Alice Wang, 24, is a second-year student at Harvard Law School, where she is a member of the Harvard Law Review and the Harvard International Law Journal. Raised in Houston by parents who emigrated from Taiwan, Wang won a National Merit Scholarship and attended the University of Texas, Austin. Following her sophomore year, Wang served as an editorial intern for The Washington Quarterly. In addition to her editorial duties, she became the journal’s youngest author when she published an 8,000-word article on “compassionate conservatism” and a shorter piece on Taiwan family law. She is committed to a career in civil rights and international human rights and plans a career as a legal scholar and practicing attorney.

Parag Pathak, 22, is a first-year Ph.D. student in economics at Harvard University. In four years at Harvard, he completed his B.A. in applied mathematics and economics, and his master’s in applied economics. Pathak was born in Corning, N.Y., to a family that emigrated from Nepal. He has committed himself to the life of a scholar/policy activist and is currently spending his first year away from Harvard at the Institut d’Economie Industrielle in Toulouse, France, for the opportunity to study under one of the world’s leading econometricians, Jean Tirole.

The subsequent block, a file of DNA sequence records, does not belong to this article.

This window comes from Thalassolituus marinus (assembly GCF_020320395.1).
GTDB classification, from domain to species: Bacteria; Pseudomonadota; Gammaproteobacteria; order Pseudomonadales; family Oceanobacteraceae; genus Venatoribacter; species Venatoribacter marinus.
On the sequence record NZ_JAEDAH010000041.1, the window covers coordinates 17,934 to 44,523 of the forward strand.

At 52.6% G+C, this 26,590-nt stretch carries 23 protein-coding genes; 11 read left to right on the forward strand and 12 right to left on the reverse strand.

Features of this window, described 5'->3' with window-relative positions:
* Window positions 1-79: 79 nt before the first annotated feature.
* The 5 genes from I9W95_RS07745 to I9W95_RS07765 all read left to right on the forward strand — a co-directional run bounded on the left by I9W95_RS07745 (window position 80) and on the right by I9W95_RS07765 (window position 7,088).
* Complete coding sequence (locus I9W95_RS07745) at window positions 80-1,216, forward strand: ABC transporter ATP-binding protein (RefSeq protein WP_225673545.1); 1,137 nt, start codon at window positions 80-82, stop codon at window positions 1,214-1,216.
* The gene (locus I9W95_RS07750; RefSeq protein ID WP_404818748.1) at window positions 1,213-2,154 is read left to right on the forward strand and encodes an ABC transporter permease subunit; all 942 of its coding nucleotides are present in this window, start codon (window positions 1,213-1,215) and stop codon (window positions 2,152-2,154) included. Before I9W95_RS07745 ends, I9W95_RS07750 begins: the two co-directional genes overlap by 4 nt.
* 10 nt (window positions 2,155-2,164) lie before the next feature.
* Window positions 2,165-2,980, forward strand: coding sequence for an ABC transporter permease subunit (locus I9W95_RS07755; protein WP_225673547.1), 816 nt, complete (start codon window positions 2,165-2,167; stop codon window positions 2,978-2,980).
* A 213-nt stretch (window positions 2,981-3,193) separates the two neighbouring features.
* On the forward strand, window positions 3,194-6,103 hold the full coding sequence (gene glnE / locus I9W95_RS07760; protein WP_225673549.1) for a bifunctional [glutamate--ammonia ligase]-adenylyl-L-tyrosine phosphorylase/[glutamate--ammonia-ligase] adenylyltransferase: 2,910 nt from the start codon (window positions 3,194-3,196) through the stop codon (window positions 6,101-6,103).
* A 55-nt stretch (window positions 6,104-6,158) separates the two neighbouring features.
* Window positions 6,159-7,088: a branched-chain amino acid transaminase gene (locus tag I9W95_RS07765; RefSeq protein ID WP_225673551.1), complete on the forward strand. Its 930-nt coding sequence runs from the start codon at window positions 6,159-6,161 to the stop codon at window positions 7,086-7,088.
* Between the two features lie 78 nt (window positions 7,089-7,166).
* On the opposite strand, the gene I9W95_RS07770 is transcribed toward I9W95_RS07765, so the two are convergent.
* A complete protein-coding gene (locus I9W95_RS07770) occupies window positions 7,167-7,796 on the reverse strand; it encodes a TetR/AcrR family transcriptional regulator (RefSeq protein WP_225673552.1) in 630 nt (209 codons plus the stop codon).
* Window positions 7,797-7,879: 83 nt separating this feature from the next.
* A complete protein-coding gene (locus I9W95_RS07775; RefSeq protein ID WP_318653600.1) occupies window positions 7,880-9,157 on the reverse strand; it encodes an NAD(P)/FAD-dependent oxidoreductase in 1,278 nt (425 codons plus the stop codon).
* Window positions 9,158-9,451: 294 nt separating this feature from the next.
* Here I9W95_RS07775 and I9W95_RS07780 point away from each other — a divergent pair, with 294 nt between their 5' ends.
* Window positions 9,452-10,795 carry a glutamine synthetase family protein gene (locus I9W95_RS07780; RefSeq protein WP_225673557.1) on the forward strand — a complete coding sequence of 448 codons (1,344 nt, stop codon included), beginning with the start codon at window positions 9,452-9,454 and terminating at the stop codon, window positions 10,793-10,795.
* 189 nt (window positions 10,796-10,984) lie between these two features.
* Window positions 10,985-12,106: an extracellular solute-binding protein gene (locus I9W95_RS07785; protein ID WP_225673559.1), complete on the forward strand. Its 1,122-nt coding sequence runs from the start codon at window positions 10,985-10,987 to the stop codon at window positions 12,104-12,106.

Ekaterina (Katya) Gladysheva, 23, is a first-year M.D. student at Stanford Medical School. She received her B.A. in history of science from Harvard in 2002. Gladysheva was born in Moscow and came with her parents to the United States when she was 14, settling in Grosse Point, Mich. She has long been committed to enhancing the quality and diffusion of medical care, coordinating a hospital-based project to support teenage mothers, and serving as an interpreter for a Chernobyl project involving children with cancer. At Stanford, Gladysheva is active as a volunteer at a student-run clinic that provides ambulatory care and referrals for uninsured patients. She plans to join an oncology lab as part of the Stanford Medical Scholars Program.